Red Flags Rule In Limbo: Controversy Keeps Enforcement at Bay

By Chris Dimick

Lawsuits, lobbying, and legislation are holding up enforcement of the Federal Trade Commission’s identity theft prevention law.

The Red Flags Rule has been all bark and no bite since the federal regulation was published in November 2007. More than two years and four postponements later, the Federal Trade Commission has yet to begin enforcing the identity theft prevention law.

The rule requires healthcare providers and others to develop, implement, and monitor identity theft prevention programs. But lobbying, lawsuits, and an act of Congress have postponed the rule’s enforcement. The opposition and the delays have many in healthcare wondering what has become of the Red Flags Rule and whether small healthcare providers will remain covered by its requirements.

The Beginning: 2003

The rule originated in the Fair and Accurate Credit Transactions Act of 2003, which required financial institutions and any institutions considered “creditors” to maintain identity theft prevention programs. These programs would help identify, detect, and respond to patterns or activities-known as red flags-that may indicate identity theft.

Development and enforcement of the rule was given to the Federal Trade Commission, and in November 2007 the FTC published a final rule that indicated financial institutions were not the only entities covered by the rule. Healthcare providers as well as attorneys and other businesses were also covered, the FTC determined, because they provide a service or good and then bill after the fact or in installments. These billing practices make them a “creditor” under the rule, according to the FTC.

Originally, enforcement of the rule was to begin in November 2008. But the FTC had a long fight ahead of it before enforcement could begin, one that continues today.

Delays and Lobbying

Resistance to the rule centered on two charges: that the rule lacked clarity and that the FTC overreached its charge and applied it to too many types of businesses.

The backlash began with complaints that the FTC provided inadequate guidance on what businesses are considered creditors under the rule, according to Chris Apgar, CISSP, president of Apgar and Associates, based in Portland, OR. Apgar, a healthcare consultant, has written and presented on the Red Flags Rule.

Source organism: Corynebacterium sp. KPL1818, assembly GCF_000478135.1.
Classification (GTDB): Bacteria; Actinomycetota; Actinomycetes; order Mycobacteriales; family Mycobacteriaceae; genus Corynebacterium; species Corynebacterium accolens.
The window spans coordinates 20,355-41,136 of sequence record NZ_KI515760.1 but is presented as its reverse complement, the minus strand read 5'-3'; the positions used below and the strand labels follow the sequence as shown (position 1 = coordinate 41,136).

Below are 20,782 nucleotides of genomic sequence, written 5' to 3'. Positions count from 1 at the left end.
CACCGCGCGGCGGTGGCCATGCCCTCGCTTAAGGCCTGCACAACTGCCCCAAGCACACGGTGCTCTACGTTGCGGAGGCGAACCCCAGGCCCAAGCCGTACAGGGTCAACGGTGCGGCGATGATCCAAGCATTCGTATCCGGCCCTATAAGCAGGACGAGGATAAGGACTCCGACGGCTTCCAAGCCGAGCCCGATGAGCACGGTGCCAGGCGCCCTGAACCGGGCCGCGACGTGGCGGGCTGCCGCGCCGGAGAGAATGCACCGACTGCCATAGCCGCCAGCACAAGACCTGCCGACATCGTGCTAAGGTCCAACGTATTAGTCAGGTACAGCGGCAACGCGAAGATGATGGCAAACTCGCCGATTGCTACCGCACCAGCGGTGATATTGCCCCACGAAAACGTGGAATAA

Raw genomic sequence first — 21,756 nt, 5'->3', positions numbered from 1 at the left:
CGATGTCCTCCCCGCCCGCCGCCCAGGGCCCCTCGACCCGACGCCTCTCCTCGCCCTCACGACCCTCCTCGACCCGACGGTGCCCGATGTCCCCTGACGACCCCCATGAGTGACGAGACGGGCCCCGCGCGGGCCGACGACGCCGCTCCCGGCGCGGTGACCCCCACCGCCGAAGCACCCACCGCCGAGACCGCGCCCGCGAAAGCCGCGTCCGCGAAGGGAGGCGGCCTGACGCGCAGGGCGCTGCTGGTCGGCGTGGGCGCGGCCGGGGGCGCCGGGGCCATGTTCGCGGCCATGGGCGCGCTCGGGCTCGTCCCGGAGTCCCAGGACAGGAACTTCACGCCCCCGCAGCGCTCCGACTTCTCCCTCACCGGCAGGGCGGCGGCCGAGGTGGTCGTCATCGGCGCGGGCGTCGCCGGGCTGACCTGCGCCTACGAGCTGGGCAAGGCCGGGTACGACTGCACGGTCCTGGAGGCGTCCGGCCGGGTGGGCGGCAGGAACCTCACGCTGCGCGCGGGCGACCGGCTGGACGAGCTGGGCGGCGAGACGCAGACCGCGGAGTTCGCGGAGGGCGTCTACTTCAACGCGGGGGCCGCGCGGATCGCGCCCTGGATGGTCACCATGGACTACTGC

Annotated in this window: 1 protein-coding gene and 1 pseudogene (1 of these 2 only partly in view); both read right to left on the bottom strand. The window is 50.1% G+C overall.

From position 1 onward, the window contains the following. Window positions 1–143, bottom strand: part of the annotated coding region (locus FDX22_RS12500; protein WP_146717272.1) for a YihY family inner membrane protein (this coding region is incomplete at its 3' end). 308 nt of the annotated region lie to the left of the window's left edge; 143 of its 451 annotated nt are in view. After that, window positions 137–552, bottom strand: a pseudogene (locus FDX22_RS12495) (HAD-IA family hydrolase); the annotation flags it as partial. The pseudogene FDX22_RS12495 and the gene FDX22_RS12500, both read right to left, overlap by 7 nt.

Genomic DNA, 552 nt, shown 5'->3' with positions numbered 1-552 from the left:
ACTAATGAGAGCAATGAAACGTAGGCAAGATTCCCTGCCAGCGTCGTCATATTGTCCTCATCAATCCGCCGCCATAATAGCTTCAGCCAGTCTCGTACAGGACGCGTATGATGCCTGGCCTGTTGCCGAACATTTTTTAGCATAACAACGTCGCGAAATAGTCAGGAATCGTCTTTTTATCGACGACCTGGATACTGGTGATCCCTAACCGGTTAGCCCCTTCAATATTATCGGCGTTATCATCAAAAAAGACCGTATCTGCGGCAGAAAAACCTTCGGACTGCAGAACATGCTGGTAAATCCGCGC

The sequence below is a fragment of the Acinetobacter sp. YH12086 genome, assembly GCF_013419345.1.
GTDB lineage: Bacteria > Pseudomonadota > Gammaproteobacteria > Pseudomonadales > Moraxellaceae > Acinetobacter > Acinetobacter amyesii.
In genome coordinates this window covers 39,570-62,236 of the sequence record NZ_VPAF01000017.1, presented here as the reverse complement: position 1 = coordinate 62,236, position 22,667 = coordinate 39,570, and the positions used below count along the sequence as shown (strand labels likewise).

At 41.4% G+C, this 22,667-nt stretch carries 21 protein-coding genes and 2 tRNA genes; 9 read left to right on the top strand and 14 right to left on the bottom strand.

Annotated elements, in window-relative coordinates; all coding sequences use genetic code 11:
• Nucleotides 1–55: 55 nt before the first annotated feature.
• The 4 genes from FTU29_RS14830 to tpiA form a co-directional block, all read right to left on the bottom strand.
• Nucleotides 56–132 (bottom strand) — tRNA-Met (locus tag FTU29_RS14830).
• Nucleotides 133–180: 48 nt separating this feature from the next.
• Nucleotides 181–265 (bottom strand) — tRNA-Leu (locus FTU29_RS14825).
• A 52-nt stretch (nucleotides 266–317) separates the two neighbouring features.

“It is rather vague,” Apgar says. “I can look at this rule and still walk away not really knowing who is covered by it and who isn’t covered.”

Many in healthcare did not learn they were covered by the rule until just months before the original enforcement date, causing professional associations to take up arms. Outcry from powerful groups like the American Medical Association and the American Bar Association began to flood the FTC and Congress.

In several letters to the FTC, the AMA wrote that providers had no warning the rule applied to them and needed time to prepare. It felt the FTC should republish the rule and allow providers to comment. The FTC contends that it has been clear that healthcare providers were covered since the rule was published in November 2007. It points out that medical identity theft is mentioned in the preamble.

However, the FTC did agree to postpone enforcement to May 2009 in order to provide more guidance. The new enforcement date did not hold, either, as medical and legal groups continued to contest their inclusion and cite a lack of guidance.

Enforcement of the rule would get pushed back a total of four times. The FTC created a Red Flags Rule Web site, conducted seminars and conferences for compliance training, and helped trade associations develop model policies for their members to use in creating their medical identity theft prevention programs.

While some groups continue to pressure the FTC to change its definition of creditor, healthcare experts following the rule say they feel the FTC will stick to its original interpretation of the law. Apgar notes that the commission has not given in to the pressure so far.

Disagreement on Who Is a Creditor

The FTC, at the direction of Congress, based its definition of “creditor” on the Equal Credit Opportunity Act (ECOA), which was passed by Congress in 1974 to eliminate discrimination by creditors against credit applicants on the basis of sex or marital status. The law was created with respect to all aspects of credit transactions.